Punishments under the provisions of IPC range from an imprisonment of two years to five years, or fine, or both. Under the Section 67 of IT Act, spreading of fake news which is lascivious is punishable with a term which may extend to five years and with fine which may extend to one lakh rupees and in the event of a second or subsequent conviction with imprisonment of either description for a term which may extend to ten years and also with fine which may extend to two lakh rupees. Section 67A of IT Act has similar provision for punishing transmission of material containing sexually explicit act.
Online Platforms & The Safe Harbour Shelter:
Following industry uproar, after the Bazee.com fiasco, the IT Act was amended in the year 2008 to provide shelter to intermediary internet platforms from the actions taken by users without the interference of such internet marketing platforms. Under section 79 of the IT Act, an intermediary is someone i) who does not select the content, ii) does not modify the content, iii) does not select the viewer of the content, iv) nor does it select the recipient of the content. If the platform satisfies these four conditions it is an intermediary on the Internet and can take the defense of safe harbor principle to absolve itself from the liability. Internet platforms from Facebook to Pinterest, Twitter to WhatsApp clearly fall within the ambit of safe harbor protection available to intermediaries. However, merely being just an intermediary does not absolve the intermediary from liability.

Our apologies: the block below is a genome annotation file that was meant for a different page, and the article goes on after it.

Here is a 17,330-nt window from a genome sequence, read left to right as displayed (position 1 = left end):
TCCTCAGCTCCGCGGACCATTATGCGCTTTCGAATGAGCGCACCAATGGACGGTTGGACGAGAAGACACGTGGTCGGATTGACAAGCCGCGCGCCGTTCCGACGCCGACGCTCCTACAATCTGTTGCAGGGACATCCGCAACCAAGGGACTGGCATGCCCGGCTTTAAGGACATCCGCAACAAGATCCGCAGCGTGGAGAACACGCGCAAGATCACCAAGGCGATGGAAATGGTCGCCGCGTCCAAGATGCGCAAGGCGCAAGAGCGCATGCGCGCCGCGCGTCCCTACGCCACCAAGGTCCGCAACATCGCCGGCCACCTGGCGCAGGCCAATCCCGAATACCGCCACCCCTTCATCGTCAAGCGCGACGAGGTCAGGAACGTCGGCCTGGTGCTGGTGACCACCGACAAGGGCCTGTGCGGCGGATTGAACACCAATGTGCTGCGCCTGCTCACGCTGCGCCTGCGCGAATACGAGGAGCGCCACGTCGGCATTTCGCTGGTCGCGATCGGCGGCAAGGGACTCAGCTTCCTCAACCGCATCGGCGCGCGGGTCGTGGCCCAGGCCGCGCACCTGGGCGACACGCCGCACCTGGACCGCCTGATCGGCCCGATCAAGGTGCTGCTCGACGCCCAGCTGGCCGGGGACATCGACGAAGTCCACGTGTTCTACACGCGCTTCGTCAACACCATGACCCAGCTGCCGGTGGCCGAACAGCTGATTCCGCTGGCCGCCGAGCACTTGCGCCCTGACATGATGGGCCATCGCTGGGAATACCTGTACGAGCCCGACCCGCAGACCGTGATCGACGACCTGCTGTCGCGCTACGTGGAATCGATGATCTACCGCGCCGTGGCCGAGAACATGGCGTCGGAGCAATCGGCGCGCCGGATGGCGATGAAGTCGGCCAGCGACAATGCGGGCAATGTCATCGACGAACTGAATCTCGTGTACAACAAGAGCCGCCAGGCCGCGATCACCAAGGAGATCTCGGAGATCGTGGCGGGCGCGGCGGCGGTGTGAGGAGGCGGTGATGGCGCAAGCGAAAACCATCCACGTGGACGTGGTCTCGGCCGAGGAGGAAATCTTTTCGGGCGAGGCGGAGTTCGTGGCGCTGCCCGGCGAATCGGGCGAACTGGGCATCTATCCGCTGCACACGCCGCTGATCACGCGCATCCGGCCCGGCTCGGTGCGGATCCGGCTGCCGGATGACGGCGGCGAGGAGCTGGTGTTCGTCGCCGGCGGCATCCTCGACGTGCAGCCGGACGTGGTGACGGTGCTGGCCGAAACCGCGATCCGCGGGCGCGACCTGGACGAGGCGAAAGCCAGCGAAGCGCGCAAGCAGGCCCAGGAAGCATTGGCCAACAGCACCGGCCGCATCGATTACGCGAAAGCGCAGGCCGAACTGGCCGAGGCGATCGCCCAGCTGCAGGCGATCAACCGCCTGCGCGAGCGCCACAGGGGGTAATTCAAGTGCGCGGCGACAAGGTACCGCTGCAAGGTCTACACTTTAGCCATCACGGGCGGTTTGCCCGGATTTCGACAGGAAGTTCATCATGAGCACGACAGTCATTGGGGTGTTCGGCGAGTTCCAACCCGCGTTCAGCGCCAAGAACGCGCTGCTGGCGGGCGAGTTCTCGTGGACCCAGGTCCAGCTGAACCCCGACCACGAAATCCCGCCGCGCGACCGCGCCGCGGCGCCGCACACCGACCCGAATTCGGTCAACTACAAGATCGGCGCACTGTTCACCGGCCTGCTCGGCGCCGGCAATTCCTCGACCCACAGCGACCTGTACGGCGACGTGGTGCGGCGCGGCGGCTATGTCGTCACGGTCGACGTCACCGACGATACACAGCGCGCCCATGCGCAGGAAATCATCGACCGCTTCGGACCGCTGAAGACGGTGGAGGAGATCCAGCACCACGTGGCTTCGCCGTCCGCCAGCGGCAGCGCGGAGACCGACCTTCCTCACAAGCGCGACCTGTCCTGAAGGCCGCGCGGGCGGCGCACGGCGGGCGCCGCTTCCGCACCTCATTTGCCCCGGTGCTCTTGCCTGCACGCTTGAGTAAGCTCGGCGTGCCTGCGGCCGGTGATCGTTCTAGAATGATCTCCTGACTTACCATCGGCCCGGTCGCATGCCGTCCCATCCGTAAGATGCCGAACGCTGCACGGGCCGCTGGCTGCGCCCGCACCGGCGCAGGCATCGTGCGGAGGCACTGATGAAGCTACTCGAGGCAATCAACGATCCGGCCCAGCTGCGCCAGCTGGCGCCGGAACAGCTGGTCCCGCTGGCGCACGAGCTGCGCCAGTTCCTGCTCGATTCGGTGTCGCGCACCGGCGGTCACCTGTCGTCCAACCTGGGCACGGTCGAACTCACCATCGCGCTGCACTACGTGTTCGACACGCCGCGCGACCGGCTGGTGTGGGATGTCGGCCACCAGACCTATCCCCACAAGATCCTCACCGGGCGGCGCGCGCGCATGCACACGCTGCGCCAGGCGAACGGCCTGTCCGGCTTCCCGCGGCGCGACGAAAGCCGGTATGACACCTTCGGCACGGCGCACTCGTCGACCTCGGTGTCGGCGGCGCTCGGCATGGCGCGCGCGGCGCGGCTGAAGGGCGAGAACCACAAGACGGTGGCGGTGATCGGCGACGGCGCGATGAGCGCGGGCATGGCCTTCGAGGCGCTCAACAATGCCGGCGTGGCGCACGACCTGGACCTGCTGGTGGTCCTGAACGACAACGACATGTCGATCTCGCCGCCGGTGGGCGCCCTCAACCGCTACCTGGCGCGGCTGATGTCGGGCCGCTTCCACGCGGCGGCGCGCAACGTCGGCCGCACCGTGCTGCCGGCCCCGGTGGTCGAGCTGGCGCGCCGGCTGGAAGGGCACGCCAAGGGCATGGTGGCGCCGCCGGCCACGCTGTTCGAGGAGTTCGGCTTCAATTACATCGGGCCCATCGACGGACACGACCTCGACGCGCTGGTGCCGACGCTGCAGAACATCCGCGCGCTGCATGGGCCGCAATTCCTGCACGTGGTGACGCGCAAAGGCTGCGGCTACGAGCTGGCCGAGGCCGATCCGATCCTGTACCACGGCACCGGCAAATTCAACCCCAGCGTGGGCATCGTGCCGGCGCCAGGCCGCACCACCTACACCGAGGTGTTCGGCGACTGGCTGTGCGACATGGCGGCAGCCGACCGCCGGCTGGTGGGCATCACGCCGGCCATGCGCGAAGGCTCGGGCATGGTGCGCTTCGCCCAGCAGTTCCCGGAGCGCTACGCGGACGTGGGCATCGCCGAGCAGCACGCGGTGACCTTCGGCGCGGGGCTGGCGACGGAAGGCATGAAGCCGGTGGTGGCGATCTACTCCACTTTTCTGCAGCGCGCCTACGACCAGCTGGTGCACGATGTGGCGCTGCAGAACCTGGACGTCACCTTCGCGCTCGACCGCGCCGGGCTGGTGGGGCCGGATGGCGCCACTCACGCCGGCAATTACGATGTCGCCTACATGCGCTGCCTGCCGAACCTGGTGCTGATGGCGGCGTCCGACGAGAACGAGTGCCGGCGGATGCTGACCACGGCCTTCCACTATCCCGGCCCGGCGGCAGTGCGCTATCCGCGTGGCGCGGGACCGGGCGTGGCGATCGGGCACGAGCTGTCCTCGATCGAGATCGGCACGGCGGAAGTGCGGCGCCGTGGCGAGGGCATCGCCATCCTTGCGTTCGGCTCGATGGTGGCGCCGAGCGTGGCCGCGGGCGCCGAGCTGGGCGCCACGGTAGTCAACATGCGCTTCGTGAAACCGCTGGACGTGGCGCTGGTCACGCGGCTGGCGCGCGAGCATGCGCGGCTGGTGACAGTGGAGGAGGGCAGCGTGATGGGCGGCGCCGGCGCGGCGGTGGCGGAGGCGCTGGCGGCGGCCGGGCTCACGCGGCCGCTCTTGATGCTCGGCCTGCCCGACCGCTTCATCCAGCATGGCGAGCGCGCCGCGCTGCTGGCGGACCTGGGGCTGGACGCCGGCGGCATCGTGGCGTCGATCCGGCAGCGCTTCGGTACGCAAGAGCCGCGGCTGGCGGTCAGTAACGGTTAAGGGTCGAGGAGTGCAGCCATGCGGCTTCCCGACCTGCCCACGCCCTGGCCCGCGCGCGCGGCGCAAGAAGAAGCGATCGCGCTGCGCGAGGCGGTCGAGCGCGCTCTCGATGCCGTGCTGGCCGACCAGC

Under the Information Technology (Intermediaries Guidelines) Rules 2011 (‘Intermediary Rules’) the intermediary shall have to remove any objectionable content within 36 hours from its servers if the objectionable content is brought to the notice of the intermediary. Failure to comply with Intermediary Rules can make the intermediary be liable as the content provider. While the Intermediary Rules specify a grievance redressal officer to be appointed, the location of such officer is not specified. Taking benefit of this ambiguity, the grievance redressal officers of several online intermediary platforms are often located outside India. WhatsApp, the leading messaging platform until recently has no representative in India. The Facebook owned messaging platform was forced to appoint a grievance redressal officer located in India in the last week of September.
At the outset, the Indian laws seem to be strong enough to tackle the menace of fake news. However, so far the penal provisions provided under IPC or under the IT Act did not act as a deterrence to stop the menace of fake news. The government’s plan to remove journalist accreditation who spread fake news received much uproar from the industry. The issue of regulating fake news involves the sensitive issue of regulating freedom of speech and consumer data privacy — as in the WhatsApp encryption saga and should be dealt with utmost care.
About the Author:
Krishna KP is a recent law graduate from Government Law College, Mumbai. A tech enthusiast, he wishes to contribute to the intersection of law and technology. His areas of interest include data privacy regulations, telecom and information technology laws.